Figure 96 Representation of files and directories in the Second Extended Filesystem

The first two entries are always . and .. to point to the current and parent directory. The meaning of the rec_len field in Figure 9-6 is also clear. It indicates the number of bytes to be skipped after the end of the rec_len field to get to the start of the next entry, beginning with name_len.

The filesystem code makes use of this information when deleting entries from a directory. To make it unnecessary to shift the contents of the entire inode, rec_len of the entry before the entry to be deleted is set to a value that points to the entry after the entry to be deleted. The preceding list of directory contents does not include an entry for the deldir directory shown in Figure 9-6 because this directory was deleted. The value of the rec_len field in the entry before deldir is 32, and this directs the filesystem code to the next but one entry (sample) when it scans the directory contents. The detailed mechanisms used to delete files/inodes are described in Section 9.2.4.

Naturally, files are also represented by inodes. It is clear how regular data files are represented, but there are a number of file types where the filesystem must exercise special care. These include symbolic links, device files, named pipes, and sockets.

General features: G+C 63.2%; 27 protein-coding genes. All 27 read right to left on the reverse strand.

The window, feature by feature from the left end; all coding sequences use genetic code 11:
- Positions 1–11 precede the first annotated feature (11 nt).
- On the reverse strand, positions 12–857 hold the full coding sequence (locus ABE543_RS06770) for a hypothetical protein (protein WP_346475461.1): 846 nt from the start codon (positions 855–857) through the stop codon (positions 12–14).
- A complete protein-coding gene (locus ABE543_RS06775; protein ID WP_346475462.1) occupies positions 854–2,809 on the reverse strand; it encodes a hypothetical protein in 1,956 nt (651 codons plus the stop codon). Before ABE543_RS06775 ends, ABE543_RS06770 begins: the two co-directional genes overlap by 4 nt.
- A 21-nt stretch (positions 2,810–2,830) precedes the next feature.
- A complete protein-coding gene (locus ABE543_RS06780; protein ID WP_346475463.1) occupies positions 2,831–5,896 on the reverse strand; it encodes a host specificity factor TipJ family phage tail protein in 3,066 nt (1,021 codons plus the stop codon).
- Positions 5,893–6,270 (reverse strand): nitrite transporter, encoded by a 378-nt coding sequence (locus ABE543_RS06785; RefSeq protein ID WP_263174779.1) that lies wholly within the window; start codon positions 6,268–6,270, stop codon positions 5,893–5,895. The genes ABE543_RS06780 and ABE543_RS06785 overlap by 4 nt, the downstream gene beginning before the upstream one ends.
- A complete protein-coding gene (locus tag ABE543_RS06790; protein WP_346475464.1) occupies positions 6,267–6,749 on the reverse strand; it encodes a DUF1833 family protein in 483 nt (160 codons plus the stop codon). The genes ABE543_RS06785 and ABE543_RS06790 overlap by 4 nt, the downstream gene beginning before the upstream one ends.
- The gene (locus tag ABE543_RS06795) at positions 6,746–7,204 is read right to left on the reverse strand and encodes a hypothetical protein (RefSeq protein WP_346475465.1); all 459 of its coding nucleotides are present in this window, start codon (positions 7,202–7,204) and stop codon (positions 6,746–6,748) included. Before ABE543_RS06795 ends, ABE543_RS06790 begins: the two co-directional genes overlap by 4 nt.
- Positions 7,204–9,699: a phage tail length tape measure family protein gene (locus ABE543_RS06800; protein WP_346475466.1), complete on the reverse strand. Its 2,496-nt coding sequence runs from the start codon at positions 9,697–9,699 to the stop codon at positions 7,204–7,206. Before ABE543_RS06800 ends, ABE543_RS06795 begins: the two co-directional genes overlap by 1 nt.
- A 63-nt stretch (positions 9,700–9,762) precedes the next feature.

The type of a file is not defined in the inode itself but in the file_type field of the parent directory entry. Nevertheless, the contents of an inode differ according to the file type it represents. It should be noted that only directories and regular files11 occupy data blocks on the hard disk. All other types are fully described by the information in the inode.

□ Symbolic links are saved in their entirety in the inode if the name of the link target is less than 60 characters long. Because the inode itself does not provide a field for the target name of symbolic links (this would, in fact, be a massive waste of space), a trick is used. The i_block structure normally used to hold the addresses of file blocks consists of 15 32-bit entries (a total of 15 x 4 = 60 bytes), is assigned a new role and stores the target name of symbolic links.

If the target name comprises more than 60 characters, the filesystem allocates a data block to store the string.

11And also links with targets comprising more than 60 characters.

□ Device files, named pipes, and persistent sockets are also fully described by the information in the inode. In memory, data also required are held in the inode structure of the VFS (i_cdev for character devices and i_rdev for block devices; all information can be reconstructed from these). On the hard disk the first element of the data pointer array i_data[0] is used to store the additional information; this does not cause any problems because device files require no data blocks; the same trick is used as with symbolic links.

Continue reading here: Data Structures in Memory

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